Civil liberties, or personal freedoms, are basic rights that are granted to citizens of countries through national legislation or statutes passed by a legislative body. Common civil liberties include: freedom of movement within a nation, freedom of speech, freedom of religious beliefs and political persuasions, as well as freedom from arbitrary arrest (where there is no evidence linking an individual to a crime).
One civil liberty that many people are unaware of is freedom from self-incrimination. The fifth amendment to the Constitution protects the criminally accused from forced self-incrimination. If you ever find yourself in the process of interrogation for criminal wrongdoing be aware that police officers can’t force you to implicate yourself in a crime, no matter how much evidence they tell you that they have. The Fifth Amendment requires indictment by a grand jury of the accused peers to formally charge a person of a serious crime. In 1961 a man was arrested on charges of rape. He admitted his guilt in the interrogation process. He wasn’t made aware of his legal right to representation from a lawyer. Consequently, Miranda won an appeal case which judged that it had been unlawful for him to not have been read his rights. When a person is arrested now they are read the ‘Miranda Warnings’. Furthermore, you are also fully entitled to seek legal advice, from an injury attorney in CT, in the event of personal injury. It is important that you are aware of your legal entitlements.
Another civil liberty which is not as widely recognized, compared to more obvious ones, is the right to use the press (media) to convey your opinion on a matter or information about something. This personal freedom, guaranteed by the First Amendment to the Constitution, gives every citizen the right to publish information (whether it be in books, newspapers, articles or magazines) without government intervention. Many people are under the misconception that the government have the legal ability to censor information that has been distributed by a person or organization that they do not agree with, this is not the case. If what you are publishing does not violate any existing laws (such as defaming a person through releasing private information that you had no right to release to the public) you are free to express your opinions in any media outlet available to you.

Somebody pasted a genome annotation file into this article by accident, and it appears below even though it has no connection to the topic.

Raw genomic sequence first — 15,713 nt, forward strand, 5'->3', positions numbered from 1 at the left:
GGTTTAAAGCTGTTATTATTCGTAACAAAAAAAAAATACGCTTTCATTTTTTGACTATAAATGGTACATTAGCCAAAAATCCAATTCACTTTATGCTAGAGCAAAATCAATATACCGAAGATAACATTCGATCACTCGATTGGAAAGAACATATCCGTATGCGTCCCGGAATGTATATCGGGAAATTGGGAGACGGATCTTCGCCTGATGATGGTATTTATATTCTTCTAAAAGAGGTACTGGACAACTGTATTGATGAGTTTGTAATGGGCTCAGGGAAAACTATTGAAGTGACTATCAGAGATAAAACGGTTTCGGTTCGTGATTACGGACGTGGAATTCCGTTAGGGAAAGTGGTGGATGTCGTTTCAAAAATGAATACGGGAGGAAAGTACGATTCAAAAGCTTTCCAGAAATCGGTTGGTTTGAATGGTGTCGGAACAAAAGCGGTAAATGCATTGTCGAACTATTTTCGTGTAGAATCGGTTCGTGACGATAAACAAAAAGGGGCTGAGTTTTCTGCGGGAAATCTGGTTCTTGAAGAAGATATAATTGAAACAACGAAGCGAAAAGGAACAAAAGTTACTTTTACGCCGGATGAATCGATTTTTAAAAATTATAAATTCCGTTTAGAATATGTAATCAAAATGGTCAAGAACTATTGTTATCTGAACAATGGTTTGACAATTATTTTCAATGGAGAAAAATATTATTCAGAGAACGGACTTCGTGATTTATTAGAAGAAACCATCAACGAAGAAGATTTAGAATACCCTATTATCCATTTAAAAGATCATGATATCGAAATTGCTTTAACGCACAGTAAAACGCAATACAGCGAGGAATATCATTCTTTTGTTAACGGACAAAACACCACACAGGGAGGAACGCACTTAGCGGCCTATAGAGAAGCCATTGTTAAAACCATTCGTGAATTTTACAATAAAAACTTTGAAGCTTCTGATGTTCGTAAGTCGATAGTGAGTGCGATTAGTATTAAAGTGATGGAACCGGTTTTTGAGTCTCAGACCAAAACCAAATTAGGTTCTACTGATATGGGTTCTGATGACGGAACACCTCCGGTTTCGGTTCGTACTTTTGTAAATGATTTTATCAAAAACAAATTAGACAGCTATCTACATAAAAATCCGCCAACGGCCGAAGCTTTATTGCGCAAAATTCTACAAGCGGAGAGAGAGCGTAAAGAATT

Our final civil liberty that you might not have known you are entitled to is the right to not be subject to unusual punishment. This personal freedom protects you from physical, sexual and psychological harm. It also ensures that you will always have access to acceptable prison conditions, should you ever be incarcerated. The Eighth Amendment made to the Constitution of the United States gives you the right to humane prison conditions, although does not exempt you from ‘harsh conditions’. You are fully within your rights to challenge prison conditions, should you ever have the need to.